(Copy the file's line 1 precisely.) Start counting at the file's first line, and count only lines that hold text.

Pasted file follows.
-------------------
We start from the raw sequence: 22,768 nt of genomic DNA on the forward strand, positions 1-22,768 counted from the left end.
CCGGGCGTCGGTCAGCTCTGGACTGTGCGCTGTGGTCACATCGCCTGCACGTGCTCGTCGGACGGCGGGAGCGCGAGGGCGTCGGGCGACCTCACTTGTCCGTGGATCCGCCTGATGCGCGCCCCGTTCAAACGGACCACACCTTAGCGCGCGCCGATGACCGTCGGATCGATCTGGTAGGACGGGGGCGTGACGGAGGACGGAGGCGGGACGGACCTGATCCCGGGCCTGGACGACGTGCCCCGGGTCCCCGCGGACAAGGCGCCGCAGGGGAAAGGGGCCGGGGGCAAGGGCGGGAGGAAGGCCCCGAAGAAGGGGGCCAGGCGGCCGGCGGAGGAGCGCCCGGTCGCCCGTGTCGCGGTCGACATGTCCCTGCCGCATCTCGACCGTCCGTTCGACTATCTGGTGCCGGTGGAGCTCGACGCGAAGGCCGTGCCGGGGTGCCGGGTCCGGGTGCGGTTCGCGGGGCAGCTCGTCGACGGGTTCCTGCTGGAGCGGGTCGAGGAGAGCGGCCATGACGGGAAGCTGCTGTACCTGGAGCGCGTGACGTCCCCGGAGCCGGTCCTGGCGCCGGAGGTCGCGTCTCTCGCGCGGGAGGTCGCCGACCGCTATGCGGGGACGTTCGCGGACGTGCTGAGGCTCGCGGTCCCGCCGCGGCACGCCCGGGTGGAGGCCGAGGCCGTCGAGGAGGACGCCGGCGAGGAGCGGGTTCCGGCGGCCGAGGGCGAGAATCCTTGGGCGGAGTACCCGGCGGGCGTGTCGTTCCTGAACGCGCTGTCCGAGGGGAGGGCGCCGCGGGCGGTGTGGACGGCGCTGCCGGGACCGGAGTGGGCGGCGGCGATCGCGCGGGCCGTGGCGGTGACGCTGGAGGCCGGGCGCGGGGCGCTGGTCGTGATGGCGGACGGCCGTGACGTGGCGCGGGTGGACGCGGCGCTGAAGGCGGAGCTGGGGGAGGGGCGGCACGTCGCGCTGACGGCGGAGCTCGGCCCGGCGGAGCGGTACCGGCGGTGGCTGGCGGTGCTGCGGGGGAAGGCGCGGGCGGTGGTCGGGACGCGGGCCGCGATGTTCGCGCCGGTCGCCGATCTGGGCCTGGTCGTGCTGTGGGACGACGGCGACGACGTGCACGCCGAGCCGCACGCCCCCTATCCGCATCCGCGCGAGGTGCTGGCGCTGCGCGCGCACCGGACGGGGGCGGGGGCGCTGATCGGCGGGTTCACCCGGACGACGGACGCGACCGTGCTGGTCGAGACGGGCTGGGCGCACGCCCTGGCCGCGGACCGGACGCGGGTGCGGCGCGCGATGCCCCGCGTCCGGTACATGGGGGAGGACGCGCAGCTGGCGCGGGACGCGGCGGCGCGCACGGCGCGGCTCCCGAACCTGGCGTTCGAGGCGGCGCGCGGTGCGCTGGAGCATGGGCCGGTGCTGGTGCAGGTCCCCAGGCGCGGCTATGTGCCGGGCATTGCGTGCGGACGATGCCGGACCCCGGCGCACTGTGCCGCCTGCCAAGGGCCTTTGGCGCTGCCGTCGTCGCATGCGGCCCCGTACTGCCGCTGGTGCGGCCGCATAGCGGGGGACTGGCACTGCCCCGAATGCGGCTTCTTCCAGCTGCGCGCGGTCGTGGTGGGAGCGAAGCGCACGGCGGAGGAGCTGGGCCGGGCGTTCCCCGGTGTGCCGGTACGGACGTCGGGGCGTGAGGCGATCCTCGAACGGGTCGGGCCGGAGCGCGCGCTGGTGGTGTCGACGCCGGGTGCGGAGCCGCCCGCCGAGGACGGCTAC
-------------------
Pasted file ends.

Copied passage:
We start from the raw sequence: 22,768 nt of genomic DNA on the forward strand, positions 1-22,768 counted from the left end.